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Fossil celery?


Dave Bailey

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Well, probably not, but it looks like it. And forget the 'Point Pelee' tag, that's only where the rock was, definitely not the original location. After a lot of severe storms and erosion at the tip of the point, the shoreline has been buttressed with large limestone blocks from elswhere. In one of them we saw this protruding fossil, And took the normal crappy cel phone picture, which has been cropped and sharpened. 

Pelee fossil crop.jpg

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2 hours ago, Kane said:

My internet service is wanting, but no Stylolite I can find looks like this.  Do you have an example that is circular like this, and not linear?  Sincere curiosity.  Just asking.

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From Termwiki

thumb1.php?f=styolite.jpg&width=245&height=160&nocache=1

 

From Louisville Fossils

A Pseudofossil Called Stylolite

 
I have been reading a well written book from Germany called Fossil Collector's Handbook: Finding, Identifying, Preparing, Displaying by Gerhard Lichter. Published in English in 1993 by Sterling Publishing Company. The German title is Fossilien bergen, präparieren, ausstellen: Geräte und Techniken published in 1986.

On page 11, there is a picture of a pseudofossil called Stylolite. The author describes it as "the woodlike limestone formation is most likely a diagenetic sediment deposit that developed during rock formation or a water-worn rock."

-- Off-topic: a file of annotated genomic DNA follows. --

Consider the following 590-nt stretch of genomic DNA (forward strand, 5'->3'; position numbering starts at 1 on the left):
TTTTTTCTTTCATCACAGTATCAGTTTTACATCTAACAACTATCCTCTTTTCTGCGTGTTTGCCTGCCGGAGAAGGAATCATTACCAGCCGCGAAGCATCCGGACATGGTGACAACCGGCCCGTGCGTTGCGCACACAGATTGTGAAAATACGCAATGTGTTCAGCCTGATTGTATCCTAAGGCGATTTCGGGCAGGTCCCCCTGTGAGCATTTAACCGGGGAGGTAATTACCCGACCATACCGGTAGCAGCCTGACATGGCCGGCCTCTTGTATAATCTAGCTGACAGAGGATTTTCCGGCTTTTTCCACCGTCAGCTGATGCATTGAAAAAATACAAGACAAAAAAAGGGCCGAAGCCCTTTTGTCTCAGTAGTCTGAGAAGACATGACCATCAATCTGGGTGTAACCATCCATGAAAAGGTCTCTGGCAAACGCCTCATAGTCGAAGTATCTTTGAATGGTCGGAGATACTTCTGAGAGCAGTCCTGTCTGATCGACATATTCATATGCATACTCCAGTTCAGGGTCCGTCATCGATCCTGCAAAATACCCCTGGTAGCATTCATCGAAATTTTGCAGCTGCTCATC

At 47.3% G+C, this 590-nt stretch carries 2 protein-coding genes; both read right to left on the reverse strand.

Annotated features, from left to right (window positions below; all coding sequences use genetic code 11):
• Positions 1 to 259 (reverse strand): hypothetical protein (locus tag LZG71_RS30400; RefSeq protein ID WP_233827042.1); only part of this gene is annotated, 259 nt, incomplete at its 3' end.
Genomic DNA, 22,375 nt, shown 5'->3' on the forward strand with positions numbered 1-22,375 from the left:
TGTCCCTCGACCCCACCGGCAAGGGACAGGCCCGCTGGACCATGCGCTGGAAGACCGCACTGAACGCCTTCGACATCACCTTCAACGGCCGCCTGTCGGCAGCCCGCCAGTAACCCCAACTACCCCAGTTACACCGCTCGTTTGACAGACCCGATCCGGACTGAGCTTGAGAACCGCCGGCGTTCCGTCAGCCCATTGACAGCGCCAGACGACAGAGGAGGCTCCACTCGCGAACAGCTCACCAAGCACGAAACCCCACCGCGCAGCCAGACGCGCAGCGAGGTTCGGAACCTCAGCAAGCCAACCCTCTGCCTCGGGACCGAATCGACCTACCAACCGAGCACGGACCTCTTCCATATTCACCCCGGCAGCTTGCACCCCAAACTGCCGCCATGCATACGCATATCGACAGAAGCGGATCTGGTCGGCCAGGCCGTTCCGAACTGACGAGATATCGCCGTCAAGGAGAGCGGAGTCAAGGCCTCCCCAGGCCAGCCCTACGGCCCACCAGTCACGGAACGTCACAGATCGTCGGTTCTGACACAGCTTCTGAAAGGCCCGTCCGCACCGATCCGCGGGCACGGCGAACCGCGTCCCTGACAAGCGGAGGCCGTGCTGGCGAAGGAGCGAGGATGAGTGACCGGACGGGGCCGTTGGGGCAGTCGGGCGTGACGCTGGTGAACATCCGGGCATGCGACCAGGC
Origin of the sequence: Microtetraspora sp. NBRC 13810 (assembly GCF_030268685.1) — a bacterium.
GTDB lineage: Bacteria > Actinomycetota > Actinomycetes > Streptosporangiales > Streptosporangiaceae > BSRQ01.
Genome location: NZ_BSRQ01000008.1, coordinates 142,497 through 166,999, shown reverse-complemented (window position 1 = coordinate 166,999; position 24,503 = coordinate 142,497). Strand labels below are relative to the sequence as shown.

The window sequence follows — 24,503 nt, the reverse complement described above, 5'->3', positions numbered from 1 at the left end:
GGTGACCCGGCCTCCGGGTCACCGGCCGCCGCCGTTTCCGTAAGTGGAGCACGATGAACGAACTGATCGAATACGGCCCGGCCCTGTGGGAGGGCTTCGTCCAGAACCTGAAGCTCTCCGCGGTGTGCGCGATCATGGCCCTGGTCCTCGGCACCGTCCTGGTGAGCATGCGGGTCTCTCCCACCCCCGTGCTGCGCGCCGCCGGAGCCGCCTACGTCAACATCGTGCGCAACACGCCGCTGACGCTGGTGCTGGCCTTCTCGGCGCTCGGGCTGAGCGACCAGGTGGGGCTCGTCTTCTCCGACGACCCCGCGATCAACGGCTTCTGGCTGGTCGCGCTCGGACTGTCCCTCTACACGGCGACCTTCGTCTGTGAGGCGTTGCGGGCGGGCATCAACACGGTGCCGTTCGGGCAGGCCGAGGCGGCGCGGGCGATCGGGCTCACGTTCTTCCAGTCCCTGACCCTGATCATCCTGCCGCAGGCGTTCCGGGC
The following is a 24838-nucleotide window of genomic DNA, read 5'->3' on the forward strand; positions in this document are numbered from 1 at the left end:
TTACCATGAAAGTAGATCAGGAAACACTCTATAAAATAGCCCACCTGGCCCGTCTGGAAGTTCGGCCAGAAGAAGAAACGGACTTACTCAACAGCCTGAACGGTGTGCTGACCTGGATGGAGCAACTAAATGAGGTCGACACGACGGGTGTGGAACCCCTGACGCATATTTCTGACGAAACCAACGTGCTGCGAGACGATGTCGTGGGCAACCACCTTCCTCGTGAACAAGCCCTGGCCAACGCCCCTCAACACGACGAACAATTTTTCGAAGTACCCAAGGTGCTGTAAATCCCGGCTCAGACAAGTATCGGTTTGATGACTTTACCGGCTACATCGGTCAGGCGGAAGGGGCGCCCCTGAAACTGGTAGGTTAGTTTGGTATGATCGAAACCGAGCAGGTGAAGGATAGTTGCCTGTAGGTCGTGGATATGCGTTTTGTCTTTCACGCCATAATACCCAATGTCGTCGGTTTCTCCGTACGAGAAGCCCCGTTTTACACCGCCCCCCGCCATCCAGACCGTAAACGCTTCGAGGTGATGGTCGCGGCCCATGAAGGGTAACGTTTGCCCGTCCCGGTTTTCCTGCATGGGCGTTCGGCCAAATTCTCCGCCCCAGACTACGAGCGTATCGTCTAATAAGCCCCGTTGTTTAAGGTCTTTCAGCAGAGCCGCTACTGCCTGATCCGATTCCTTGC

I remember finding my first piece of rock like the one pictured in the book and thinking I had found some sort of petrified wood. Later, someone told me it was just a pseudofossil. DARN! I still pick up pieces today maybe because like the structure of its parallel lines. Or maybe the hope it is some sort of petrified wood.

The following are pictures of two specimens that I found east of Louisville, Kentucky. They were found at an Ordovician Period road cut.

stylolite.jpg
another-stylolite.jpgstylolite-on-side.jpg
another-stylolite2.jpg
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19 minutes ago, HuckMucus said:

My internet service is wanting, but no Stylolite I can find looks like this.  Do you have an example that is circular like this, and not linear?  Sincere curiosity.  Just asking.

I have encountered similar examples in the field, but that is where I leave them. :D 

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Lots of stylolites in your particular rock, @Dave Bailey. Your rock is full with such lines. One of the larger "cores" weathered out nicely, making a good faker.

Franz Bernhard

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9 hours ago, westcoast said:

I don't think that is a stylolite....

Please tell us why you think so and what it might be if not.

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2 hours ago, Ludwigia said:

Please tell us why you think so and what it might be if not.

I have to reconsider, i assumed it was in its original orientation, ie horizontal, so stylolite didnt fit, however if it was actually vertical then stylolite is most likely.

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